At the end of December I woke up and peeked out the window. It was really foggy so I got ready quickly and headed out the door. I love it when it’s foggy. I stopped by the nearby fishing pier early that morning and could not see across the bay. I could barely make out the end of the pier.
I noticed these strands of oyster shells hanging under the pier and looked them up when I got back home. These are VOG’s (vertical oyster gardens). The water around the shore of Safety Harbor and Oldsmar (which is Old Tampa Bay) was found to be the least healthy in all of the Tampa Bay. Not surprised. There’s a new Save Our Bay program and the easiest thing to start with was using oysters to filter out the water. One oyster can filter out 50 gallons of water a day. There were a lot of these on the dock and they are encouraging people who live on the water to hang these on their docks as well. It will take several months for the oysters to start to grow on these so I’ll keep an eye out.
Next I headed to the Safety Harbor fishing pier since I was close by running errands. It was foggy here as well but that didn’t stop those kayakers from being out.
I saw several manatees coming up for air right next to the dock and was bummed I didn’t have my camera with me but these phone shots turned out okay.
I think the sun was trying to peek out by the time I left.
The welcoming committee at Chinsegut Wildlife Area. This is the 3rd time I’ve seen these sandhill cranes hanging around the nature center. One is a juvenile and didn’t quite have the red on his face this past summer. It’s great to see the family is still together. I’m assuming they nest somewhere on the lake here.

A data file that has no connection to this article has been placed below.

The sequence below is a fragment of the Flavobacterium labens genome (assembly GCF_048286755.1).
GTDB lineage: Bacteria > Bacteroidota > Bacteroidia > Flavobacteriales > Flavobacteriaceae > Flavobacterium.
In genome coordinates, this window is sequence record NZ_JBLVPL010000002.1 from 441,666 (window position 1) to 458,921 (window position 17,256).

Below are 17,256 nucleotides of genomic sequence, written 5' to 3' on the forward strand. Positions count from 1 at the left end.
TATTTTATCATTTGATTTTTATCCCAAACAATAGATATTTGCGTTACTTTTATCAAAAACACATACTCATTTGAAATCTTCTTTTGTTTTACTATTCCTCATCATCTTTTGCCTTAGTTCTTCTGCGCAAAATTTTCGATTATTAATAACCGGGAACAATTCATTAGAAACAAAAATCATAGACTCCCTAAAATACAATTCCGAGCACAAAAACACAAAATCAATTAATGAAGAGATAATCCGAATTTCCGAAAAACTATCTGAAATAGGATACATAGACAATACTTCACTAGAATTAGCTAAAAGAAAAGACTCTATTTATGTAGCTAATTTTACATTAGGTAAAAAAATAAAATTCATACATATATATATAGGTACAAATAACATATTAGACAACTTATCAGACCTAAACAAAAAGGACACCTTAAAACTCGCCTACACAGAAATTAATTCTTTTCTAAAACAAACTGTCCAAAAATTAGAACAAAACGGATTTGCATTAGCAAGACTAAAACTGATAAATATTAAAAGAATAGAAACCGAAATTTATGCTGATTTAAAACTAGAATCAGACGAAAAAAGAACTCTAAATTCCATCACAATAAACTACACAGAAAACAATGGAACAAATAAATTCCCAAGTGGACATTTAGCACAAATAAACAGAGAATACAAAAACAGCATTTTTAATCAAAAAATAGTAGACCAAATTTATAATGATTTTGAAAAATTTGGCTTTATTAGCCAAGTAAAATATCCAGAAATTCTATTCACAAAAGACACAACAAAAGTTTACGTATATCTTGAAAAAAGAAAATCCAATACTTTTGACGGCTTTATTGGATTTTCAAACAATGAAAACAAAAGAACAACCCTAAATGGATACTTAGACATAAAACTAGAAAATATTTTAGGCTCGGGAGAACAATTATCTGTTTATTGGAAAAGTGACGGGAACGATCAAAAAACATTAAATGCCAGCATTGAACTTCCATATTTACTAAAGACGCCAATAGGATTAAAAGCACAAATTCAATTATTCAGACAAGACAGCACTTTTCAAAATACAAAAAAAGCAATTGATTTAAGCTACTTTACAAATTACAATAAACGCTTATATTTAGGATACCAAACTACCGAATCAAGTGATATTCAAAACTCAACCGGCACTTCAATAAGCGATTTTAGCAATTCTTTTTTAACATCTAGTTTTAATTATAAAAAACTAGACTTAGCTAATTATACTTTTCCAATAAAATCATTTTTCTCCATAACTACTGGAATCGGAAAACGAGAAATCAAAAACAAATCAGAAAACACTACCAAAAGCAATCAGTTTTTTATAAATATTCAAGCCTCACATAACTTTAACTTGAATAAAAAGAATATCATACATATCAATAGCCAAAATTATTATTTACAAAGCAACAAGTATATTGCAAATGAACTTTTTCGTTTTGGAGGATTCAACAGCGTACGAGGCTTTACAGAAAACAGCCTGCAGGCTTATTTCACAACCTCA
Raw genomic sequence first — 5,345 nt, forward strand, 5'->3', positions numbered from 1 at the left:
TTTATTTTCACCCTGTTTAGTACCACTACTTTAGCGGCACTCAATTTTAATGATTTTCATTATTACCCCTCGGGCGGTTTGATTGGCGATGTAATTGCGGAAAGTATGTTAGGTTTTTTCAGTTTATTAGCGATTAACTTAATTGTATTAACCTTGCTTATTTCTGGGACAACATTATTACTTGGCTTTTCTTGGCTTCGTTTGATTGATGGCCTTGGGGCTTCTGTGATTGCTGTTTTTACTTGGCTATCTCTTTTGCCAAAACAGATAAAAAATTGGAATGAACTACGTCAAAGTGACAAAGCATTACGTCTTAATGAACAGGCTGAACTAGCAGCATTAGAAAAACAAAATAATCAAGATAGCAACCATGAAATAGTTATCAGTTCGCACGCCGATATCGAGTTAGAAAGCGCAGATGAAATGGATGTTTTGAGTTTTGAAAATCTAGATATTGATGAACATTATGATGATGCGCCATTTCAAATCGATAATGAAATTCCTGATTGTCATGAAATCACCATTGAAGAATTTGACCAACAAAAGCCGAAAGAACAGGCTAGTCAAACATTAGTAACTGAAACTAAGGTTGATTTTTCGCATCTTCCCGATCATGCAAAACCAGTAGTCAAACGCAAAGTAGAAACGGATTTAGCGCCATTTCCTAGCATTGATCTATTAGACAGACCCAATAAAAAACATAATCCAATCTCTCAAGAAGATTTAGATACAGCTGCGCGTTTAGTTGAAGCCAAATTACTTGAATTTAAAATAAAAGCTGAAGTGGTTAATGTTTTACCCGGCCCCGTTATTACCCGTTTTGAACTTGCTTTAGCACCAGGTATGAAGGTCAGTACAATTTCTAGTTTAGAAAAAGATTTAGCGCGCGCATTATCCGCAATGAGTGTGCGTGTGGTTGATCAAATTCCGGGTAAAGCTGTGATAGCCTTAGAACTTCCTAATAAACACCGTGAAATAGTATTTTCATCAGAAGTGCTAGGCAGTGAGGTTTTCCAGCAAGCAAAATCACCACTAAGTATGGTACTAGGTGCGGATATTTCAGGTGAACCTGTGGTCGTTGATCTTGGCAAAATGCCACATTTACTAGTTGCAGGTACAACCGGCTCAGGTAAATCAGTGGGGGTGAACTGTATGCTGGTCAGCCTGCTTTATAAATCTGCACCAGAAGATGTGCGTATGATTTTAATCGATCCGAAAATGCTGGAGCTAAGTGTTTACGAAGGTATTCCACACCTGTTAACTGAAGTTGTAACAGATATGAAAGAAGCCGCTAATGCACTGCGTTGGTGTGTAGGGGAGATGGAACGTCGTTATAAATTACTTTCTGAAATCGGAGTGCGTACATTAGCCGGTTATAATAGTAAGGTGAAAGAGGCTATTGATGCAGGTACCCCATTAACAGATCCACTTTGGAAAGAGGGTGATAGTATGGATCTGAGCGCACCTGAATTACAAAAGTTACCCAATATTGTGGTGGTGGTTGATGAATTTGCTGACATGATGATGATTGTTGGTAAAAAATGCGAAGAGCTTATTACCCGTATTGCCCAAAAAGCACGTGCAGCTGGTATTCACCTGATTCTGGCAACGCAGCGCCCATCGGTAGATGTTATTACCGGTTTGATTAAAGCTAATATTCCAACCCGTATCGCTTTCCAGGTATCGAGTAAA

Later when I was leaving they were hanging around the parking area and I snapped this with my phone.
I’m sure these are some type of weed but they were really pretty along the trail.
It was foggy when I first got there but wore off as the sun got higher.
I love going to Circle B Bar Reserve early in the morning when it’s foggy (as long as it burns off quickly). It makes the reserve look different than other days. You can see all of the spider webs across the marsh and it makes you realize just how many spiders there are out there.
Black bellied whistling ducks flying out across the marsh.
The bur marigolds were blooming in mid-November and the marsh was a blanket of yellow.
A few of the little critters flying around.
It was a quiet day for birds, except for some of the usuals including purple gallinules and swamp sparrows.
I left the house in the dark in early October, heading north to Chinsegut Wildlife trail. It’s only an hour away but feels like a completely different place. I made some quick stops along the way, taking shots of the light coming up over the trees and through the fog.
Right before the trail I saw this old building. At first I thought it was a house but it might have been some type of small factory or type of barn. There were trees growing in the middle of the building. I had to stop and get a shot of it. As I was taking some pictures with my phone, some crows flew out of the building. I thought “Is it Halloween already?”
When I got to the conservation center to park the sun was just coming up. I hadn’t been out for a long walk in a while and it felt good to be out in the woods.
Due to a lot of recent rain, things were pretty swampy. I had on a lot of bug spray so I was able to linger a while and listen to the swamp sounds.
It looked a little like fall with a few red leaves but I would suspect that they are really from the trees being so flooded for a while.
I found a sandhill crane family near the parking area and junior was almost grown up. He didn’t quite have a full red head yet though. They walked around for a while, picking off some bird seed in the ground feeder and then eventually headed into the woods.